To this end, I’m reminded of Winston Churchill’s comments about the Americans. “They can always be relied upon to do the right thing, once they have tried everything else.”

Father Ron said...

Too big a subject for the likes of me, Peter.

I can only affirm the need to care for God's Creation and those of its children that we are called to care for in this world into which we have been privileged to 'live and move and have our being'.

The Church of Christ, in all its brokenness and sin (much like the creation around us, really) has only the virtue of its Founder to offer to others. We cannot pressure them into faith by the inducement of fear; simply because Christ, the Son of God and our sole Redeemer, said that "Perfect Love casts out fear", and it is that Love that we are able to live out in our own interaction with God's world that is the only means of converting the world to faith in the God of Love.

"God only has sinners to preach the Gospel", so that our own experience of God's forgiveness of us and our sins, is capable of encouraging other sinners that God - once we come to realise his willingness to forgive us - will seem more attractive to our friends and neighbours in the world. It is our witness to God's power to forgive that has the power to build God's Church. Unfortunately, the world can easily detect our hypocrisy, when we proclaim our own righteousness in the face of the evidence of our duplicity.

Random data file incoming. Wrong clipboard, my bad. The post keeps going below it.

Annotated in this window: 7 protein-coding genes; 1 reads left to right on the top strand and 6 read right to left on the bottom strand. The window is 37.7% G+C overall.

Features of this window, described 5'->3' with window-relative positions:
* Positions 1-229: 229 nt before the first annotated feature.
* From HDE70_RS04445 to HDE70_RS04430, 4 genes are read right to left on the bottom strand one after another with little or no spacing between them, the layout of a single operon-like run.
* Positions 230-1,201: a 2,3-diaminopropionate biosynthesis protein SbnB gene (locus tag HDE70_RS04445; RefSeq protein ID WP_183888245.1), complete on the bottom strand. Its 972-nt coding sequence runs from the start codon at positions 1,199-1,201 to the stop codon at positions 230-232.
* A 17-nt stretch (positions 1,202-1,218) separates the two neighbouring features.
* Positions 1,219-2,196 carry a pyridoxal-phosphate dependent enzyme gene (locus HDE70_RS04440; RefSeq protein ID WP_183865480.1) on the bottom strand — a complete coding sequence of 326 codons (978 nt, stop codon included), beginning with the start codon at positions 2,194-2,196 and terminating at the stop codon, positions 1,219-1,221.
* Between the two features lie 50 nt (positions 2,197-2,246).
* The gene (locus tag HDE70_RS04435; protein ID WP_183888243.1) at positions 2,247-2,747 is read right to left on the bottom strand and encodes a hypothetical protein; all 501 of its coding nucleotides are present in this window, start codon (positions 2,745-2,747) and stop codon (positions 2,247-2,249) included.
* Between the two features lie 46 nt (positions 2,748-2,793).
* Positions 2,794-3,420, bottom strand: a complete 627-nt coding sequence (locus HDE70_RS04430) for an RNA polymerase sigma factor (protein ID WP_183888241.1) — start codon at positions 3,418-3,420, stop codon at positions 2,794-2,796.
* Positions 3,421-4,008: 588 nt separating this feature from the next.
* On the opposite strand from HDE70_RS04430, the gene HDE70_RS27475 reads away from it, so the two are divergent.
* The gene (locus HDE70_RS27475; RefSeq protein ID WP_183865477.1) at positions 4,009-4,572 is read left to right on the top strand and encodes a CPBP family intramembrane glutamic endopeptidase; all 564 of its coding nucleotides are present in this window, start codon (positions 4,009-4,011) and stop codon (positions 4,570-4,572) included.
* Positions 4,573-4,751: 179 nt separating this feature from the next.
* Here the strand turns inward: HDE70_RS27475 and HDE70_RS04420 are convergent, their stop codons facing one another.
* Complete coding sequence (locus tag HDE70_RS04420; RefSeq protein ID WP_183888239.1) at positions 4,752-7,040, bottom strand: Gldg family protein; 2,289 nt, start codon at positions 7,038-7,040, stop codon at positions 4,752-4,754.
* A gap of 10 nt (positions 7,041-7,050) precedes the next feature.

The Church is a hospital for Sinners. It is NOT a mausoleum for Saints. And it is The Christ in us, that builds the Church; not our own sinful nature.

Brian Kelly said...

Brendan: I agree with your analysis of the weakness and failure of contemporary Anglicanism. Look up 'Michael Ovey Gafcon' on youtube for the link I posted on another thread for his 2013 talk in Nairobi which discusses exactly this question in terms of Bonhoeffer's Cheap Grace - "Inclusion without Repentance".

Christina said...

What a wonderful idea, coming together with our diverse perspectives within Christianity to wrestle with something that the Churches are just not taking hold of - what can we do to relate better to post-Christianity? I am becoming more and more convinced that the gospel message for this world we currently inhabit is a message of hope, hope of restoration of relationship between people, God and the earth. I think that the non-western church has a lot of teach us about living in non-christian societies and sharing our faith, coming together as a global body would only enrich our wrestling with this question.

Anonymous said...

“Are we entering an epoch like the Dark Ages for which the "Benedict Option" is required?”

In historical reasoning, Peter, analogies are both indispensable and treacherous. That said, we are entering an era more like Late Antiquity in which the Diognetus Option continues to be our scriptural duty.

Sometime in the C2, a Christian using the pen-name Mathetes described to the philosopher Diognetus the way disciples of Christ saw their relationship to the quite pluralistic societies under Roman rule--

http://www.vatican.va/spirit/documents/spirit_20010522_diogneto_en.html